Kierkegaard, Søren Aabye (1813–55)

DOI: 10.4324/9780415249126-DC044-1
Version: v1,  Published online: 1998
Retrieved June 15, 2024, from

Article Summary

Although Kierkegaard’s name has come to be chiefly associated with writings on philosophical themes, his various publications covered a wide range that included contributions to literary criticism, discourses on specifically religious topics and forays into polemical journalism. Born in Copenhagen in 1813, he led an outwardly uneventful existence there until his death in 1855. None the less much that he wrote drew upon crises and turning points in his personal life; even his theoretical works often had an autobiographical flavour.

Kierkegaard held that the philosophy of his time, largely owing to the influence of Hegelian idealism, tended to misconstrue the relation of thought to reality, wrongly assimilating the second to the first; in doing so, moreover, it reflected an age in which habits of abstract reflection and passive response had blinded people to their true concerns as self-determining agents ultimately accountable for their own characters and destinies. He sought to counter such trends, exploring different approaches to life with a view to opening his reader’s eyes both to where they themselves stood and to possibilities of opting for radical change. He implied that decisions on the latter score lay beyond the scope of general rules, each being essentially a problem for the individual alone; even so, his portrayal of the religious mode of existence presented it as transcending limitations experienced in alternative forms of life. Kierkegaard, himself an impassioned believer, was at the same time crucially concerned to articulate the Christian standpoint in a fashion that salvaged it from recurrent misconceptions. Rejecting all attempts to provide objective justifications or proofs of religious claims, he endorsed a conception of faith that eschewed rational considerations and consisted instead of subjective self-commitment maintained in the face of intellectual uncertainty or paradox. His account was set within a psychological perspective that laid stress upon freedom as an inescapable condition of action and experience. The complex implications he believed this to possess for the interpretation of pervasive human emotions and attitudes were discussed in works that later proved highly influential, particularly for the growth of twentieth-century existentialism. Here, as in other areas of his writing, Kierkegaard made a significant, though delayed, impact upon the course of subsequent thought.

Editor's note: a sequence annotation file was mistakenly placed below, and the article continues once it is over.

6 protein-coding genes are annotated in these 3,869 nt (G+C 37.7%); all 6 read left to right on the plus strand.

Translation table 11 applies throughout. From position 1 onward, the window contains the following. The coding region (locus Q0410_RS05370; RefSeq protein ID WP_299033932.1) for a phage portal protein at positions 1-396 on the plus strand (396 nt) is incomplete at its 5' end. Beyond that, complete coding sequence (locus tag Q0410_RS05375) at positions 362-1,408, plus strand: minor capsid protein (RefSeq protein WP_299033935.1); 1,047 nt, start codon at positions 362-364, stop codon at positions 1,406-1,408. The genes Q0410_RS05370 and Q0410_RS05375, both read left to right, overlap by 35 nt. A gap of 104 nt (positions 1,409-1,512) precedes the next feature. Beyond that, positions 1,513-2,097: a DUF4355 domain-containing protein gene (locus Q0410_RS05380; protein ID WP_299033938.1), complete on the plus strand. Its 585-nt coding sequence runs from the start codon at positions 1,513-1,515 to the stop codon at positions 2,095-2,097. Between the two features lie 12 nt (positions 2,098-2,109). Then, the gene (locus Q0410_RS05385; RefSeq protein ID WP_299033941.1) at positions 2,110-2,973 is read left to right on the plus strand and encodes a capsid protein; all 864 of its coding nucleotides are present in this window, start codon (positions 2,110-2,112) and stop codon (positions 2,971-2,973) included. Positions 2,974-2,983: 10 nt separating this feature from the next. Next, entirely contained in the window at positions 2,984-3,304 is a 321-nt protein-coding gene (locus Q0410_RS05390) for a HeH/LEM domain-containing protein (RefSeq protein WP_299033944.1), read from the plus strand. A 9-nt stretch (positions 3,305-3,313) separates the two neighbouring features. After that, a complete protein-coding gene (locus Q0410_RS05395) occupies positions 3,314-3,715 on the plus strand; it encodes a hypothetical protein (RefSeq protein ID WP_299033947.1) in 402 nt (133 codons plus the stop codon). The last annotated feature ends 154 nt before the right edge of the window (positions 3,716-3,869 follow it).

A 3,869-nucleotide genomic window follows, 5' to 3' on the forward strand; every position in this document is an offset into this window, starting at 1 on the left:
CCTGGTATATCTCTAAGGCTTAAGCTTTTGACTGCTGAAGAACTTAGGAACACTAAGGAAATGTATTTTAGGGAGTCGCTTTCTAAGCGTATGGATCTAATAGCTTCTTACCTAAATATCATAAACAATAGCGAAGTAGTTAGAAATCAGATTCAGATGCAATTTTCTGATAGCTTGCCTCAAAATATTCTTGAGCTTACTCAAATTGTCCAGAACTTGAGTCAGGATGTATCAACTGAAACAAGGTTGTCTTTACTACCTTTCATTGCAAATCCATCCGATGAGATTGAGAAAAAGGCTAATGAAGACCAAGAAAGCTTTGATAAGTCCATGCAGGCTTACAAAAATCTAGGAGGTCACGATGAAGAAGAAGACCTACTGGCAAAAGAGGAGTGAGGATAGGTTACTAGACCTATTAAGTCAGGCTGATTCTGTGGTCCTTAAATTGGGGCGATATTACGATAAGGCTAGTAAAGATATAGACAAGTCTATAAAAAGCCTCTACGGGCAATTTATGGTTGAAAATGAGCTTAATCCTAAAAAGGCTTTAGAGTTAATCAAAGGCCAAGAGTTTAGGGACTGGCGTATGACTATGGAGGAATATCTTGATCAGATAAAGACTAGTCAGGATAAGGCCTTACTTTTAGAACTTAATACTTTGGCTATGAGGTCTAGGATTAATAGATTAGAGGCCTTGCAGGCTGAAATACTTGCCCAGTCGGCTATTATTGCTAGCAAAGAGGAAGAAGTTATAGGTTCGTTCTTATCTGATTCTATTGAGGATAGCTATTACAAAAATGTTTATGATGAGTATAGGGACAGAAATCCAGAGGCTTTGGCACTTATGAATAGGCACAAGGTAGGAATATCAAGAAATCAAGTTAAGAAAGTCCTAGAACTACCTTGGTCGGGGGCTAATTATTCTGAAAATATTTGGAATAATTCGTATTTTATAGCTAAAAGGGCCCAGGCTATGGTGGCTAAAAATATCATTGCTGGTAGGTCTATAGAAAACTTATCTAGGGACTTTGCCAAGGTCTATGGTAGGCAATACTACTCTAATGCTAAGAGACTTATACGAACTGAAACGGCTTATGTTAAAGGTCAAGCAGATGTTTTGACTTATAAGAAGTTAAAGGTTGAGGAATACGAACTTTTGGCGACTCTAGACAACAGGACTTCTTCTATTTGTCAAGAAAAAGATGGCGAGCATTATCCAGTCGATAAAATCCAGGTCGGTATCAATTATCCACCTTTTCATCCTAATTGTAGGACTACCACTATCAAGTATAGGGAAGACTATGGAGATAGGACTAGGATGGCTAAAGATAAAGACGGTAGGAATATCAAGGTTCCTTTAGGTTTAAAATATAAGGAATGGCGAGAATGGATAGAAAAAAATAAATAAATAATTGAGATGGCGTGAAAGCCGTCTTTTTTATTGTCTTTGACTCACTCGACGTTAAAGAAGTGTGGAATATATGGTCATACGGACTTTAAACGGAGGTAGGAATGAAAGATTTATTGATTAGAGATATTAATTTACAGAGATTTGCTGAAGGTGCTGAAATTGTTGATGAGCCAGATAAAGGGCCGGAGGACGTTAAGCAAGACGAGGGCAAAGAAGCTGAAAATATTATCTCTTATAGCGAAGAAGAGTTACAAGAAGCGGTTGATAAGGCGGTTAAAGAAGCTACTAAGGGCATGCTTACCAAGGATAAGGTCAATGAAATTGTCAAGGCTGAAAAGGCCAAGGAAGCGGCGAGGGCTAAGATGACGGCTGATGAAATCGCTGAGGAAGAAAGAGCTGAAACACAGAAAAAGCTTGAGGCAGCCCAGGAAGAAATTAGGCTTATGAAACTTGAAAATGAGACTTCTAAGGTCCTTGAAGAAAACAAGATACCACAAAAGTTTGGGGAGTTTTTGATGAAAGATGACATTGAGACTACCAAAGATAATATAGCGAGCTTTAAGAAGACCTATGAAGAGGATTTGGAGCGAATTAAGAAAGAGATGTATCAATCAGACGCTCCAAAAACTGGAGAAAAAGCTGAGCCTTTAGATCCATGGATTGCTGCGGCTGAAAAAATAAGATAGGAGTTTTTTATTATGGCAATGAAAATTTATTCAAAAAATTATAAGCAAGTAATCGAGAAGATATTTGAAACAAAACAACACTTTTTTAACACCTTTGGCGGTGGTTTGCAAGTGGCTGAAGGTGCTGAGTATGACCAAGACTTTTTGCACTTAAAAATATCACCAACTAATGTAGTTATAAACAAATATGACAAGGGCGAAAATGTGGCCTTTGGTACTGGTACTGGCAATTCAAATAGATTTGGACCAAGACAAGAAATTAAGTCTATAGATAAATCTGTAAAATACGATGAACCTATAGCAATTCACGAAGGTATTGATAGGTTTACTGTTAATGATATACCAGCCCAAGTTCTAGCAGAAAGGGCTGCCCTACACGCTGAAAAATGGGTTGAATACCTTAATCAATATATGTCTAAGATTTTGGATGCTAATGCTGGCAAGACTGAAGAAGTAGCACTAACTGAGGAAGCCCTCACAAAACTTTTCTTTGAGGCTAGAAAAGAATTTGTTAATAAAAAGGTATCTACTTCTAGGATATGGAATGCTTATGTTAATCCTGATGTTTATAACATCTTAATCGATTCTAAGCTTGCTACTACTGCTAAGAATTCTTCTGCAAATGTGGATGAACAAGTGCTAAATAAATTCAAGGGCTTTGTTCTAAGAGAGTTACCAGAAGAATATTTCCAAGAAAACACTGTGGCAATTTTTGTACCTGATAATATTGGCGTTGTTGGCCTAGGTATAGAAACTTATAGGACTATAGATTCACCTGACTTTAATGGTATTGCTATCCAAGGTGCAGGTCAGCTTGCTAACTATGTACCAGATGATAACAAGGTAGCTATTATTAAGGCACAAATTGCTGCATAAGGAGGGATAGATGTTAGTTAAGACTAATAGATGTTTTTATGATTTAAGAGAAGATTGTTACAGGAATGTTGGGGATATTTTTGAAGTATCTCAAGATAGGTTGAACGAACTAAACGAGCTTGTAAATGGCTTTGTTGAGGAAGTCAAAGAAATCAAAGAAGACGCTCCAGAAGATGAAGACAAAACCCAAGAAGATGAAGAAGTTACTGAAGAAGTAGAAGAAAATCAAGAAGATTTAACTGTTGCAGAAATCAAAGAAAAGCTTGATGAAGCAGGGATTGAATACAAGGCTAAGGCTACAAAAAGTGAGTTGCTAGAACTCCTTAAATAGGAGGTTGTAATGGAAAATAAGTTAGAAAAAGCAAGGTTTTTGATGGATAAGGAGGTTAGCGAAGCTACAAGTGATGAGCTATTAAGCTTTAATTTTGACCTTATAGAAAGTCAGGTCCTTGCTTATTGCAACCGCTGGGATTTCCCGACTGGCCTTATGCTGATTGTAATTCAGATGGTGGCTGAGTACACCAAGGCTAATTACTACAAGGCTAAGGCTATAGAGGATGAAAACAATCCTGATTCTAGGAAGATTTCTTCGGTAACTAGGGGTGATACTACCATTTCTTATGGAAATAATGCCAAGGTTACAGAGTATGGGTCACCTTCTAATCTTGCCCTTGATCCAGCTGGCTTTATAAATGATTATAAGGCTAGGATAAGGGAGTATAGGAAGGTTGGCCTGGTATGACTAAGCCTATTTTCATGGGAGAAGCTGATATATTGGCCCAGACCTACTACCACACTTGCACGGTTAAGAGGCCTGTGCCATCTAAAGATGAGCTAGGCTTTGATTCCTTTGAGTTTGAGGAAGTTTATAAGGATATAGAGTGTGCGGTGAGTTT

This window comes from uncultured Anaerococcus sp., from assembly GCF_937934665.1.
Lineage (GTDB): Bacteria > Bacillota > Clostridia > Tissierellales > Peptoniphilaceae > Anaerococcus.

Citing this article:
    Gardiner, Patrick. Kierkegaard, Søren Aabye (1813–55), 1998, doi:10.4324/9780415249126-DC044-1. Routledge Encyclopedia of Philosophy, Taylor and Francis,
    Copyright © 1998-2024 Routledge.

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